The Inverse Tangent Function
Define the function Tan x to be the restriction of tan x to the interval (− /2, /2). Observe that the tangent function is undefined at the endpoints of this interval. Since
we see that Tan x is increasing, hence it is onetoone (Fig. 6.19). Also Tan takes arbitrarily large positive values when x is near to, but less than, /2. And Tan takes negative values that are arbitrarily large in absolute value when x is near to, but greater than, −π /2. Therefore Tan takes all real values. Since Tan : (− /2, /2) → (−∞, ∞) is onetoone and onto, the inverse function Tan ^{−1} : (−∞, ∞) → (− /2, /2) exists. The graph of this inverse function is shown in Fig. 6.20. It is obtained by the usual procedure of reflecting in the line y = x .
Example 1
Calculate
Solution 1
We have
As with the first two trigonometric functions, we note that the tangent function takes each of the values at many different points of its domain. But Tan x takes each of these values at just one point of its domain.
The derivative of our new function may be calculated in the usual way. The result is
Next we calculate some derivatives:
Example 2
Calculate the following derivatives:
Solution 2
We have
You Try It : Calculate ( d/dx ) Tan ^{−1} [ln x + x ^{3} ] and ( d/dx ) ln[Tan ^{−1} x ].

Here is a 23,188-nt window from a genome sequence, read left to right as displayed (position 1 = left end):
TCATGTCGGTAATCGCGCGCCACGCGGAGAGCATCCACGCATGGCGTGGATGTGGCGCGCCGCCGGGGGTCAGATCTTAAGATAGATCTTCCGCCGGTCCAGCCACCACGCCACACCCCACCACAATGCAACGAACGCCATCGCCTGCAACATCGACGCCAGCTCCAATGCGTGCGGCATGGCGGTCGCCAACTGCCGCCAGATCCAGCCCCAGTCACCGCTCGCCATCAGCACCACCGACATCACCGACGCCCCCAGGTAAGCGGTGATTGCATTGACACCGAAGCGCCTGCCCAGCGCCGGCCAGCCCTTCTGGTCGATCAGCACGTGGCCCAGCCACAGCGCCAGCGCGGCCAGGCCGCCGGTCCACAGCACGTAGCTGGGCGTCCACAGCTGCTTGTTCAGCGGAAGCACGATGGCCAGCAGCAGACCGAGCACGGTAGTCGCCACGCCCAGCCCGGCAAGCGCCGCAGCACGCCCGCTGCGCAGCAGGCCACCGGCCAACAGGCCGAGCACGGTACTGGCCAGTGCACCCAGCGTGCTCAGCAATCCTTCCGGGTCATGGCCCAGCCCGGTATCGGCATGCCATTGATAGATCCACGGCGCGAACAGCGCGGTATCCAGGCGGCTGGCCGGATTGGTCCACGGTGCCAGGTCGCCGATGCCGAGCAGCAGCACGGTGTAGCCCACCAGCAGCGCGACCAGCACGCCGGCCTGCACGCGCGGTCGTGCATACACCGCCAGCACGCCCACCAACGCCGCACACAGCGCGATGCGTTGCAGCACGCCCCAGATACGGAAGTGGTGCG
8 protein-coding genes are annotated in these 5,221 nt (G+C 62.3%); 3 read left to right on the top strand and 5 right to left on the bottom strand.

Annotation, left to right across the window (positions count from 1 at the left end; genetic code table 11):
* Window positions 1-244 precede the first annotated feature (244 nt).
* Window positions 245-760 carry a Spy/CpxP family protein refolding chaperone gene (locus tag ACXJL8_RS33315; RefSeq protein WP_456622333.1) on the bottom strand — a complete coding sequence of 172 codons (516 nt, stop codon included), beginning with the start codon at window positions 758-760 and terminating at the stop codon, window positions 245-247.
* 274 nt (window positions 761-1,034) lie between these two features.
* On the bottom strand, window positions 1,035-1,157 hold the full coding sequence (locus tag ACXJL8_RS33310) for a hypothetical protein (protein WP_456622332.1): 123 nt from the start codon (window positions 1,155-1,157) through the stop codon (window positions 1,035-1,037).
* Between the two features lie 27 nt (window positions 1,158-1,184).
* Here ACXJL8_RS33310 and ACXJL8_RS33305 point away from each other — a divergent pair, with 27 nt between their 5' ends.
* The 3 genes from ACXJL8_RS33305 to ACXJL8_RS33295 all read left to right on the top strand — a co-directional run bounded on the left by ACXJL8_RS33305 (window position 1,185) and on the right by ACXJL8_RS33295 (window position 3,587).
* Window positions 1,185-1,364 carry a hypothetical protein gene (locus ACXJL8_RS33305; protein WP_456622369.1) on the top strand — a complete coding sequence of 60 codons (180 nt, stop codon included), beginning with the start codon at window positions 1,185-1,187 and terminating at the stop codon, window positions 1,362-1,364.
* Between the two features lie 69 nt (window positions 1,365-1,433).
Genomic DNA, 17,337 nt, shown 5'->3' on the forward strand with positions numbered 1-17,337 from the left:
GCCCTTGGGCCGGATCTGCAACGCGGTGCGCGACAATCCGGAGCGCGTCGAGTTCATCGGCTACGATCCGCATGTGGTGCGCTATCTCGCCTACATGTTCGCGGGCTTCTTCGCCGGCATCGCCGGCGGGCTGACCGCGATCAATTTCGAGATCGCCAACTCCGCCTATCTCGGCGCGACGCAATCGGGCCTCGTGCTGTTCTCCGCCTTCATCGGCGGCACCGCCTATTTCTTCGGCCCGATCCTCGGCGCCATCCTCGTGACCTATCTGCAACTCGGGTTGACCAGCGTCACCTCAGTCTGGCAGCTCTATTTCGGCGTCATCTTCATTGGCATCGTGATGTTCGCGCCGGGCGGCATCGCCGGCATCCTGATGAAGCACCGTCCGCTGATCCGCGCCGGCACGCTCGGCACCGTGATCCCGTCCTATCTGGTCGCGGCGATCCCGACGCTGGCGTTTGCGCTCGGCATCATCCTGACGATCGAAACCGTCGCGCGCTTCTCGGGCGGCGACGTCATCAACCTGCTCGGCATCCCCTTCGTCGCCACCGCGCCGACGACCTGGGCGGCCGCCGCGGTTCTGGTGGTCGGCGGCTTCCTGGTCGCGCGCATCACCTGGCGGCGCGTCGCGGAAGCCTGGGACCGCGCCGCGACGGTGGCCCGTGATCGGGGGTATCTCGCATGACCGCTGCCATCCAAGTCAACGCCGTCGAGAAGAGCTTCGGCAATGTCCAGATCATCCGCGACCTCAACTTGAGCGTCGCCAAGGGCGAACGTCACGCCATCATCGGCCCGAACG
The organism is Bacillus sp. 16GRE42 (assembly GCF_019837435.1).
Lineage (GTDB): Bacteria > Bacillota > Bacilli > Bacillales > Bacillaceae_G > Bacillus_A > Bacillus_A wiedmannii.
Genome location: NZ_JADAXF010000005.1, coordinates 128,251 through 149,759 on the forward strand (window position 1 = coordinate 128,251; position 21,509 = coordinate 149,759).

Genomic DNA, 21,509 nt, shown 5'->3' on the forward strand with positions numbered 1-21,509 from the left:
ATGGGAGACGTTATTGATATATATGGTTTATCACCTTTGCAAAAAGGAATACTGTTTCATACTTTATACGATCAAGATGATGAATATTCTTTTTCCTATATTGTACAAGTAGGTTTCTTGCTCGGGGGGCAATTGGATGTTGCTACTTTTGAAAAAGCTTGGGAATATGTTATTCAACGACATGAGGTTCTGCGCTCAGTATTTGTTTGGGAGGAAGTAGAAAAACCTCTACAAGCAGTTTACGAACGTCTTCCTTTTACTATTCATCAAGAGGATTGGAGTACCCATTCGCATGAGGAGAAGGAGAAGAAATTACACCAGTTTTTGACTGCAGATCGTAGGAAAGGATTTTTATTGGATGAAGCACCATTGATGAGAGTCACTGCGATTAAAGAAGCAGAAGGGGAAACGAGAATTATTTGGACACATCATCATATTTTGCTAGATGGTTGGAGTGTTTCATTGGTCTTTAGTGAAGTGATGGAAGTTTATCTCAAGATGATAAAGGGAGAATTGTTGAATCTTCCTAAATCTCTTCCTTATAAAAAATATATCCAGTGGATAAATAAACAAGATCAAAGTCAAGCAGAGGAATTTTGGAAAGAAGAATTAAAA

Integrals in Which Inverse Trigonometric Functions Arise
Our differentiation formulas for inverse trigonometric functions can be written in reverse, as antidifferentiation formulas. We have
The important lesson here is that, while the integrands involve only polynomials and roots, the antiderivatives involve inverse trigonometric functions.
Example 1
Evaluate the integral
Solution 1
For clarity we set φ( x ) = cos x, φ′ ( x ) = − sin x . The integral becomes
By what we have just learned about Tan ^{−1} , this last integral is equal to
−Tan ^{−1} φ( x ) + C .
Resubstituting φ( x ) = cos x yields that
You Try It : Calculate ∫ x /(1 + x ^{4} ) dx .
Example 2
Calculate the integral
Solution 2
For clarity we set φ( x ) = x ^{3} , φ′( x ) = 3 x ^{2} . The integral then becomes
We know that this last integral equals
Sin ^{−1} φ ( x ) + C .
Resubstituting the formula for φ gives a final answer of
You Try It : Evaluate the integral
Find practice problems and solutions for these concepts at: Transcendental Functions Practice Test.
 1

2
Ask a Question
Have questions about this article or topic? AskPopular Articles
 Kindergarten Sight Words List
 First Grade Sight Words List
 10 Fun Activities for Children with Autism
 Signs Your Child Might Have Asperger's Syndrome
 Theories of Learning
 A Teacher's Guide to Differentiating Instruction
 Child Development Theories
 Social Cognitive Theory
 Curriculum Definition
 Why is Play Important? Social and Emotional Development, Physical Development, Creative Development